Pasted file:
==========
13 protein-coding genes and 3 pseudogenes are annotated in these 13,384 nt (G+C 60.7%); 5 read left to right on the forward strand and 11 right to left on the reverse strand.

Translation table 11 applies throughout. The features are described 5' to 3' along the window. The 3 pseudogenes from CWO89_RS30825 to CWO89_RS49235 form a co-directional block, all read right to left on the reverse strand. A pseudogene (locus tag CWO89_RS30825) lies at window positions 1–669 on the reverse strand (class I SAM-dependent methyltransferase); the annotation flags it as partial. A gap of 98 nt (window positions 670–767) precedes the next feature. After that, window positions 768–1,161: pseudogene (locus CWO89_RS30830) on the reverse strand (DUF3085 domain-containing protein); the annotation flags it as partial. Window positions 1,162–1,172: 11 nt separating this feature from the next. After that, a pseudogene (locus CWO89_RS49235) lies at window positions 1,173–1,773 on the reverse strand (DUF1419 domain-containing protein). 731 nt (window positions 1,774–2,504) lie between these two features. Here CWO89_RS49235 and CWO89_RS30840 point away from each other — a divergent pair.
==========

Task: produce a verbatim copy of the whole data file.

13 protein-coding genes and 3 pseudogenes are annotated in these 13,384 nt (G+C 60.7%); 5 read left to right on the forward strand and 11 right to left on the reverse strand.

Translation table 11 applies throughout. The features are described 5' to 3' along the window. The 3 pseudogenes from CWO89_RS30825 to CWO89_RS49235 form a co-directional block, all read right to left on the reverse strand. A pseudogene (locus tag CWO89_RS30825) lies at window positions 1–669 on the reverse strand (class I SAM-dependent methyltransferase); the annotation flags it as partial. A gap of 98 nt (window positions 670–767) precedes the next feature. After that, window positions 768–1,161: pseudogene (locus CWO89_RS30830) on the reverse strand (DUF3085 domain-containing protein); the annotation flags it as partial. Window positions 1,162–1,172: 11 nt separating this feature from the next. After that, a pseudogene (locus CWO89_RS49235) lies at window positions 1,173–1,773 on the reverse strand (DUF1419 domain-containing protein). 731 nt (window positions 1,774–2,504) lie between these two features. Here CWO89_RS49235 and CWO89_RS30840 point away from each other — a divergent pair.